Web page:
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BAY AREA WELL-WISHERS OF SOUTH ASIA NOT READY TO GIVE UP HOPE

By Hina Wyne

Lytton Plaza, downtown Palo Alto, was the site this Saturday, May 25th, of the fifth of a series of monthly vigils, organized locally by the Friends of South Asia (FOSA).

The idea of simultaneous monthly peace vigils held around the globe was conceived by peace groups in India and Pakistan. The program of simultaneous vigils calls for peace-loving people all over the world to gather in the name of peace on the same day every month. The hope is that a global effort will help influence the policies of India and Pakistan and shake the rest of the world out of their indifference to a conflict that would directly affect a fifth of humanity and lead to a global catastrophe of the unthinkable proportions. The first of these monthly vigils was held simultaneously on January 27 in 18 cities around the globe. Thousands of people attended the vigils in India, Pakistan and the US. FOSA -- having already held two vigils in the Bay Area for Peace in South Asia -- joined this effort and has been holding monthly vigils since.

Forty-five concerned citizens turned up for this Saturday's vigil. Their somber faces indicated their frustration and their concern about the current increase in tensions, where warmongers in both countries are urging their governments towards a "decisive war". A few attendees at the rally fearfully noted that a disastrous war was in sight, and it would take tremendous courage to avoid the calamity.

Attendees at the May 25th vigil said prayers and listened to speeches and briefings.

Speaking to the participants of the vigil Ali Hasan Cemendtaur said that common people of South Asia have been going through periods of extreme mental torture, living under the the threat of a nuclear war. Their agony results from the incompetence of leadership that cannot resolve issues through dialogue. The leaders of both countries are getting paid for jobs they have shown dismal performance in. Mr. Cemendtaur said he thought it was time to file a lawsuit for criminal negligence against the leaders of India and Pakistan. He noted that even if the courts decide to award a jail sentence of 5 seconds for every person being tormented because of the failure of the inept leadership, it will come out to be a sentence of 91 years and 60 days for Vajpayee, and an equal time for Musharraf.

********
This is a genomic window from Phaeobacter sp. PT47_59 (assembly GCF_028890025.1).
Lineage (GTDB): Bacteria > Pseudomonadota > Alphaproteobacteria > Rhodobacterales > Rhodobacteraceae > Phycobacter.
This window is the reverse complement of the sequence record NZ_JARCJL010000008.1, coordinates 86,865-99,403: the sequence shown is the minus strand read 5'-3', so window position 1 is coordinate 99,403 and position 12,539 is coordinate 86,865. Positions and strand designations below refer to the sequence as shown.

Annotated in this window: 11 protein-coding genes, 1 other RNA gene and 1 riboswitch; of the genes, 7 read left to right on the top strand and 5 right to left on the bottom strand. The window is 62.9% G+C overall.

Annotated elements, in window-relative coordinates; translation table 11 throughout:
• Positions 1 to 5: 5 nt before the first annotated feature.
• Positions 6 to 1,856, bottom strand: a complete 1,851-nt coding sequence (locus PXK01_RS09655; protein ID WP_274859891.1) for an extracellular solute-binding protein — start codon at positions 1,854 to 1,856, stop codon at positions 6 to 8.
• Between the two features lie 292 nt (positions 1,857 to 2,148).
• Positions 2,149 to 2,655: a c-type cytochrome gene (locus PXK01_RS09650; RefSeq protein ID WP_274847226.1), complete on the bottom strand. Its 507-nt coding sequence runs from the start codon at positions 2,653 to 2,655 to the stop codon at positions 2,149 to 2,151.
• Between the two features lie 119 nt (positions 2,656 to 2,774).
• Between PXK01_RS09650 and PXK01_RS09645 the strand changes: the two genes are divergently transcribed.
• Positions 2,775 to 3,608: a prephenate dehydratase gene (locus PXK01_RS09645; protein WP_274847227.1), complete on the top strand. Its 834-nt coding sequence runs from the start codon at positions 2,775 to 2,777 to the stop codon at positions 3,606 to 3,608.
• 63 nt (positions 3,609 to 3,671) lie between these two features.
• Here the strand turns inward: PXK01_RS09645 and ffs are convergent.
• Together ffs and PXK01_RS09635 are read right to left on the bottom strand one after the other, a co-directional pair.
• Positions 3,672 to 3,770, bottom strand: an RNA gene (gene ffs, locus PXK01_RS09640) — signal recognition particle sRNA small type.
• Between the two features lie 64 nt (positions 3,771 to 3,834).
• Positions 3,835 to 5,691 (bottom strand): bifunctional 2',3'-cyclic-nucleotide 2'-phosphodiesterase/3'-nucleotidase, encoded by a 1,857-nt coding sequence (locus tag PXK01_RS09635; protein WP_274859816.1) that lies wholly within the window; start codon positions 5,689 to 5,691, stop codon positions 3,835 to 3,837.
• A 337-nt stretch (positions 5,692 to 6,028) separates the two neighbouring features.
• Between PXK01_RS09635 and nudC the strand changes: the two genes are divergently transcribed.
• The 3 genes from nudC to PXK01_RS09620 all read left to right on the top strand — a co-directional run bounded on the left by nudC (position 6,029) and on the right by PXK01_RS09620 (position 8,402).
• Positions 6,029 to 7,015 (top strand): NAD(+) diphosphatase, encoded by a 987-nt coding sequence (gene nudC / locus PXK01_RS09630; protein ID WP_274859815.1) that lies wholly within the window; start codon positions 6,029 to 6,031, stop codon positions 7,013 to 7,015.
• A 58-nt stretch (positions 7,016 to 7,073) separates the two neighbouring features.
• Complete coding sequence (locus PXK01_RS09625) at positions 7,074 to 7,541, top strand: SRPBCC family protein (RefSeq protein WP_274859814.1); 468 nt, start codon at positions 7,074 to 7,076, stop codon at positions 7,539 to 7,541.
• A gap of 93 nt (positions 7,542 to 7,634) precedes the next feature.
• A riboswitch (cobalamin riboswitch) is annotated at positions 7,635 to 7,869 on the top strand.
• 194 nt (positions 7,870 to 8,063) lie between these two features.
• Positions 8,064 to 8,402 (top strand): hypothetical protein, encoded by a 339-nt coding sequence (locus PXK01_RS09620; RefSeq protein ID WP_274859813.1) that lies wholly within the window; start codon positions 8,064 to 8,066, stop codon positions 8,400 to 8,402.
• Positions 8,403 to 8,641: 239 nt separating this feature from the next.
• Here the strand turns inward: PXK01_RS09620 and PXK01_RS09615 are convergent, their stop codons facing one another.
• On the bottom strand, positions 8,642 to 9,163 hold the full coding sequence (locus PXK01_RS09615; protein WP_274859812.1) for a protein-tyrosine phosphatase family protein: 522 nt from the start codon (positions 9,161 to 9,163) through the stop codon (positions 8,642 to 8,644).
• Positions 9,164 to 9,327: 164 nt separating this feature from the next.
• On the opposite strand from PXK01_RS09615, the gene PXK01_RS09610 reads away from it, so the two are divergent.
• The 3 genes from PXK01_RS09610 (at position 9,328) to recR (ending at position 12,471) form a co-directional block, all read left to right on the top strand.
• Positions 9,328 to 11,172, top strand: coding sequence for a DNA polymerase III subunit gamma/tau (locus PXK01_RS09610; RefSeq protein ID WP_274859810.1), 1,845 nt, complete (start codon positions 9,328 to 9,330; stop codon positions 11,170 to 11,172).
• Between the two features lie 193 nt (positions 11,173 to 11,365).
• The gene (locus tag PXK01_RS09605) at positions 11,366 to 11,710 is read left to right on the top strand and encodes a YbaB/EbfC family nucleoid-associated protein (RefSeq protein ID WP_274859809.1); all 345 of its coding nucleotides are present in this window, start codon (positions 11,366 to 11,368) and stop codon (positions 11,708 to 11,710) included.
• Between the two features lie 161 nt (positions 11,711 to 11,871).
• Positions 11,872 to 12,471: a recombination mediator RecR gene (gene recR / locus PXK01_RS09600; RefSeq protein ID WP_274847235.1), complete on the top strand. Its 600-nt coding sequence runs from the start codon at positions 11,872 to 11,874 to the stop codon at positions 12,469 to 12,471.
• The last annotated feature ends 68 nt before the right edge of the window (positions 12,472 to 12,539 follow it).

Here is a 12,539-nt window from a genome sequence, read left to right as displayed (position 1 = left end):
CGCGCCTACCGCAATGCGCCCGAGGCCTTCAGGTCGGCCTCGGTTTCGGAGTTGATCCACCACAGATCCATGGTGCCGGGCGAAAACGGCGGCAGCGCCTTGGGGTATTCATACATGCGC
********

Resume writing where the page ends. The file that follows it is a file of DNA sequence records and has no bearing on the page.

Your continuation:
Also speaking to the crowd, Ashish Chadha pointed out the follies of the BJP Government. He explained how the extremists within the BJP Government are not only against Pakistan, but are also against the Muslims and other religious minorities within India. No sane person, Mr. Chadha said, could doubt that the present government, which is giving India a bad name, is the real enemy of India. He argued that fundamentalist forces within both Pakistan and India do not want to engage with the problems in their own countries-of poverty, of education, of health-and use the rhetoric of war to divert the attention of people from these pressing problems of the common man in both countries. In India the BJP government have consistently followed the politics of hatred and a jingoism of violence-with the only aim being the attainment of political power. The nuclear explosions in 1998 epitomized this attitude and a war with Pakistan will finally destroy the "evil enemy". But in this destruction India will also be destroyed, as a nuclear war will push the subcontinent into the stone age-the dreams of those who fought against the independence movement will go into smoke and both the countries will be left with death, destruction and complete annihilation.